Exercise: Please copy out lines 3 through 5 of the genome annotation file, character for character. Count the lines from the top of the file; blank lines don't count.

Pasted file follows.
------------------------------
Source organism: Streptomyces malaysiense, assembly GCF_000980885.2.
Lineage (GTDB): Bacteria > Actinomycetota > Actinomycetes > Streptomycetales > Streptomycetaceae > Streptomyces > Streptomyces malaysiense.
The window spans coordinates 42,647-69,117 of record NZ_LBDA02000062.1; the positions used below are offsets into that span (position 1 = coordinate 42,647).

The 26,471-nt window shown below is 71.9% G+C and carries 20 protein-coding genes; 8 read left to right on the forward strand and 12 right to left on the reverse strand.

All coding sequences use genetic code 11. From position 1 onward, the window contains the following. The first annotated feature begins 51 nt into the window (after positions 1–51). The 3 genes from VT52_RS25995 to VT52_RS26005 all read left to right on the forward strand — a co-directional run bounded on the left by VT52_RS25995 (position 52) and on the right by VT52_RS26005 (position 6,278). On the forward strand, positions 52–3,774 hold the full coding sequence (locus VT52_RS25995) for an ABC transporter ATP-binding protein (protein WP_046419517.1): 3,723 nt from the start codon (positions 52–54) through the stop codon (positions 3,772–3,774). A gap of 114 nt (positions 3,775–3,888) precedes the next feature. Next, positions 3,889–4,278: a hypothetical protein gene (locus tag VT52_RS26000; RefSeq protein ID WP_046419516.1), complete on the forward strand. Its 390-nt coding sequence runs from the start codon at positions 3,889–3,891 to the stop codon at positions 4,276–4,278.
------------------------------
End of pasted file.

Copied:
The window spans coordinates 42,647-69,117 of record NZ_LBDA02000062.1; the positions used below are offsets into that span (position 1 = coordinate 42,647).

The 26,471-nt window shown below is 71.9% G+C and carries 20 protein-coding genes; 8 read left to right on the forward strand and 12 right to left on the reverse strand.

All coding sequences use genetic code 11. From position 1 onward, the window contains the following. The first annotated feature begins 51 nt into the window (after positions 1–51). The 3 genes from VT52_RS25995 to VT52_RS26005 all read left to right on the forward strand — a co-directional run bounded on the left by VT52_RS25995 (position 52) and on the right by VT52_RS26005 (position 6,278). On the forward strand, positions 52–3,774 hold the full coding sequence (locus VT52_RS25995) for an ABC transporter ATP-binding protein (protein WP_046419517.1): 3,723 nt from the start codon (positions 52–54) through the stop codon (positions 3,772–3,774). A gap of 114 nt (positions 3,775–3,888) precedes the next feature. Next, positions 3,889–4,278: a hypothetical protein gene (locus tag VT52_RS26000; RefSeq protein ID WP_046419516.1), complete on the forward strand. Its 390-nt coding sequence runs from the start codon at positions 3,889–3,891 to the stop codon at positions 4,276–4,278.